It’s crazy how much happens and how naturally it all flows from one point to another. Zoe really comes into her own and makes a place for herself in this whole crazy world, too, which is fantastic. She never just runs away from the issues. She powers through. Even with those issues could, you know, kill her. Very easily.

There were some really great characters in this book, too. Besides Zoe – who is basically the best female urban fantasy main character I’ve come across in a long time – I really thought Granny Good Mae was pretty cool. I also liked a lot of Zoe’s co-workers though not really John. Paul was cool. I’ll be honest, some of the secondary characters were a bit ‘meh’ and forgettable but for the most part they were all pretty cool and well developed. Like, Ben! He was actually really cool as a ‘zoetist’ who creates gollems and what not. The author just does a really great job of working in characters, species, and everything and making it all mesh together.

And I’m totally shipping Zoe and Arthur forever, by the way. Just because I really need to say that.

Also, I think one of my favorite parts of the whole book was Public Works. The paranormal/supernatural underground is often actually underground and who better to deal with it all than the sewer workers and blue collar folks who never seem out of place in a city like New York? I thought that was incredibly clever. I also liked that Public Works served as a well known, official sort of regulatory body. Too often in these sorts of stories there are a lot of just random hunters or there are shadowy organizations that, honestly, I just can’t see managing to keep the peace on their own in modern, urban areas. Public Works, though, makes sense. Really, I just thought it was cool. I’d totally join Public Works.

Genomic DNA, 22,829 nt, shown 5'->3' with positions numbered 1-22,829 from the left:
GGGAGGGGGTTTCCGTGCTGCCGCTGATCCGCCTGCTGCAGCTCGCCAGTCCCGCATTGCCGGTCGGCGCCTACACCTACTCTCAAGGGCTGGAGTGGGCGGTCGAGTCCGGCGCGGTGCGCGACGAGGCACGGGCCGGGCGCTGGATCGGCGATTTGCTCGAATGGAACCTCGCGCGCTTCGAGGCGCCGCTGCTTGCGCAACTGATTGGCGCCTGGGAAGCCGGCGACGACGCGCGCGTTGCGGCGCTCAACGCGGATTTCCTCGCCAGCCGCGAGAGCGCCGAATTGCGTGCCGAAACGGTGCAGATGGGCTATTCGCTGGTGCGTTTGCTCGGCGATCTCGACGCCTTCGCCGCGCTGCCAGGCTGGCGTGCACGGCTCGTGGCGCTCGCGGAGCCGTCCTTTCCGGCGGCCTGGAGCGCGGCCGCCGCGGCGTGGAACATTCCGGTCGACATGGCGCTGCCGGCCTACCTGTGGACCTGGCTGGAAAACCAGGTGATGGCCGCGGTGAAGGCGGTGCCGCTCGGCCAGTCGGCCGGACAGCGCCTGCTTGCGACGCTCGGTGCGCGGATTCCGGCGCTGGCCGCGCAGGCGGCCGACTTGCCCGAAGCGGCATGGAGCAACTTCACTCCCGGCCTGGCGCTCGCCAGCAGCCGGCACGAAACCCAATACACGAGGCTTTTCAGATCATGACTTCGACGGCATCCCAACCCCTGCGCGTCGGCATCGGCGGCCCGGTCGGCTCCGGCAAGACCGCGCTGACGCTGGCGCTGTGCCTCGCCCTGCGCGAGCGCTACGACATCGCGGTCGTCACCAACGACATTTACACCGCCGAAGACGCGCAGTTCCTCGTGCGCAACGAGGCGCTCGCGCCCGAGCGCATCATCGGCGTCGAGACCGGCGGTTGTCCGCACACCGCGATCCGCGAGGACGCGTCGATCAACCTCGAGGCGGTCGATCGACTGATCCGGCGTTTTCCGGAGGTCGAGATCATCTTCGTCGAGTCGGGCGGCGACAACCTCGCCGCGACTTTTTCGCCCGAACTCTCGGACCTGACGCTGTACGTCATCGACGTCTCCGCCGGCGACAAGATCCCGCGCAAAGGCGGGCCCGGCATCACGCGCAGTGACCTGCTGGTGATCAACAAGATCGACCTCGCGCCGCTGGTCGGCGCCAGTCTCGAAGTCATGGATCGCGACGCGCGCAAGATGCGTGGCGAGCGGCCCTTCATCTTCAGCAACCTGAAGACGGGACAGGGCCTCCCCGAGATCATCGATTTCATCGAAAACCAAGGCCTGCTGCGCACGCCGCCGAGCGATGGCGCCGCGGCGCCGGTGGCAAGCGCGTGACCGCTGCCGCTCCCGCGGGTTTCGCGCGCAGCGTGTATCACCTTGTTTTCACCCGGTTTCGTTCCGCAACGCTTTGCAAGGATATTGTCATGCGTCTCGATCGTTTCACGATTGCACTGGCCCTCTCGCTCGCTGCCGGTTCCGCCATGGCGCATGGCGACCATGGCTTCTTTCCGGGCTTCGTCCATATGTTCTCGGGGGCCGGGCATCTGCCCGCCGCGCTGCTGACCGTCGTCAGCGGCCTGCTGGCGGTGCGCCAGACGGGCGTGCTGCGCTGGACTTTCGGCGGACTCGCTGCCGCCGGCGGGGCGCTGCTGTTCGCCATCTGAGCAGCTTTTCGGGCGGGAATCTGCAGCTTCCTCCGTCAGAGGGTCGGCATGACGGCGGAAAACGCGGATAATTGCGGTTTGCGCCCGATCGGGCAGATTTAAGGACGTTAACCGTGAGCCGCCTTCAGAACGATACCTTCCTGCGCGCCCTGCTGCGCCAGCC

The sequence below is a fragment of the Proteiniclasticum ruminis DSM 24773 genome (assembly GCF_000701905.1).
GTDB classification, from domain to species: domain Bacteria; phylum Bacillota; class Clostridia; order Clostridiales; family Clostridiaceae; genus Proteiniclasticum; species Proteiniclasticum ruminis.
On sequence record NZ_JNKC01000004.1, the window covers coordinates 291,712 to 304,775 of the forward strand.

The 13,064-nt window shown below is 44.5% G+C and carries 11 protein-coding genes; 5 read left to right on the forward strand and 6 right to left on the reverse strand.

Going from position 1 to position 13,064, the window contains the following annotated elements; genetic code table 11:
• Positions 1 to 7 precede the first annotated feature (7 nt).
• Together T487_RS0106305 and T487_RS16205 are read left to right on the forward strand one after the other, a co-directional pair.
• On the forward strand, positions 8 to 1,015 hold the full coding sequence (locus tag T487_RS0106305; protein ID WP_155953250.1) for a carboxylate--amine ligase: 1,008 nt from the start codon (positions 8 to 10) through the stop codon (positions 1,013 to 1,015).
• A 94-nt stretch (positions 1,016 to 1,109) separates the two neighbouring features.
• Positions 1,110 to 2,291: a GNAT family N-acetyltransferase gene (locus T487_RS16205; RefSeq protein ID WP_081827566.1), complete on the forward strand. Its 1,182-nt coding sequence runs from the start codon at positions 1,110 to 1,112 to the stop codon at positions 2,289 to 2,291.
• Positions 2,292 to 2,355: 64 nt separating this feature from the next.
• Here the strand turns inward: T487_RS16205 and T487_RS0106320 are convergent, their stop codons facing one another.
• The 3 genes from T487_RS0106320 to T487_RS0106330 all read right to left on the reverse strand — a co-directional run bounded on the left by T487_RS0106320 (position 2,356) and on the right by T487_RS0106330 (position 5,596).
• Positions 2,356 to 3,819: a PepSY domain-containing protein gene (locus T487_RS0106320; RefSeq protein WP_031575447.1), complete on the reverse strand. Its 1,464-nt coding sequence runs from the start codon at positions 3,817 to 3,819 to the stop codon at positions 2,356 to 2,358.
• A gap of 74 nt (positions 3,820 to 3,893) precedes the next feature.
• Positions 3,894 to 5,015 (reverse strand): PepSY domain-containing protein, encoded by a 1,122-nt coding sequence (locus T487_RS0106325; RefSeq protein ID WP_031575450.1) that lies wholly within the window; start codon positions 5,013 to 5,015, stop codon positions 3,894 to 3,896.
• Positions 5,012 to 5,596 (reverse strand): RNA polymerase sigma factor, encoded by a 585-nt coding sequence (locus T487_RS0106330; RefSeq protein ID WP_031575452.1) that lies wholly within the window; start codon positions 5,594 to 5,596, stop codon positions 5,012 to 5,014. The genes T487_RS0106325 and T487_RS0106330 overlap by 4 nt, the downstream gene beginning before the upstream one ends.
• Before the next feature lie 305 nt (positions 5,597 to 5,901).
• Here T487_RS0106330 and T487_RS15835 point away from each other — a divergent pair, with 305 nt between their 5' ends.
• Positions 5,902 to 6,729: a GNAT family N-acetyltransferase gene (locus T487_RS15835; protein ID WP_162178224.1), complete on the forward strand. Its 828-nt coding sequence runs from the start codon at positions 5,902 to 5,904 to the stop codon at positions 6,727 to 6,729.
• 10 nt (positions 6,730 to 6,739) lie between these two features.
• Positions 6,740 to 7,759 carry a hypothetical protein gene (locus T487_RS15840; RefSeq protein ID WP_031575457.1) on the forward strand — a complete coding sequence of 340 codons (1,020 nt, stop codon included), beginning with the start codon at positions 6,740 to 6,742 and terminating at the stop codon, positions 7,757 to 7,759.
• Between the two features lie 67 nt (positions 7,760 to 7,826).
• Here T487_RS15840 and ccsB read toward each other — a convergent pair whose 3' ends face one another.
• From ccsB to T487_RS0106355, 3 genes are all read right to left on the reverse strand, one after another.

So, the real problem I had with this book? My eARC copy was terribly formatted. It was hard to read it because of how bad the formatting was with big gaps between sentences and random spacing issues. Also, the excerpts from the actual Guide at the beginning of the chapters? Totally unreadable. For whatever reason the formatting melded together paragraphs so one sentence would be from one paragraph, the next from the other. It was impossible to figure out exactly what they were saying. So that was a big disappointment because I think that would cool to read. I’m going to have to track down an actual print copy at the Tempe library at some point because I really want to get the full experience! Hopefully the actual eBook versions that went on sale didn’t have these problems.

Final Thoughts:
Get this book and read it! Don’t think that it’s just your usual sort of urban fantasy, romance fanfare because it’s not. It’s sort of paranormal chick lit at it’s best in my opinion. Zoe is a real, hardworking, relatable heroine who I think embodies the best in most people. She makes mistakes, she knows she makes mistakes, and she deals with them the way anyone would deal with them. The story is awesome, the premise is great. Really, this is a solid book that I think most people will enjoy. Well, female fantasy fans anyway. I’m just saying, Zoe and Arthur? Adorable. Shipping it so hard.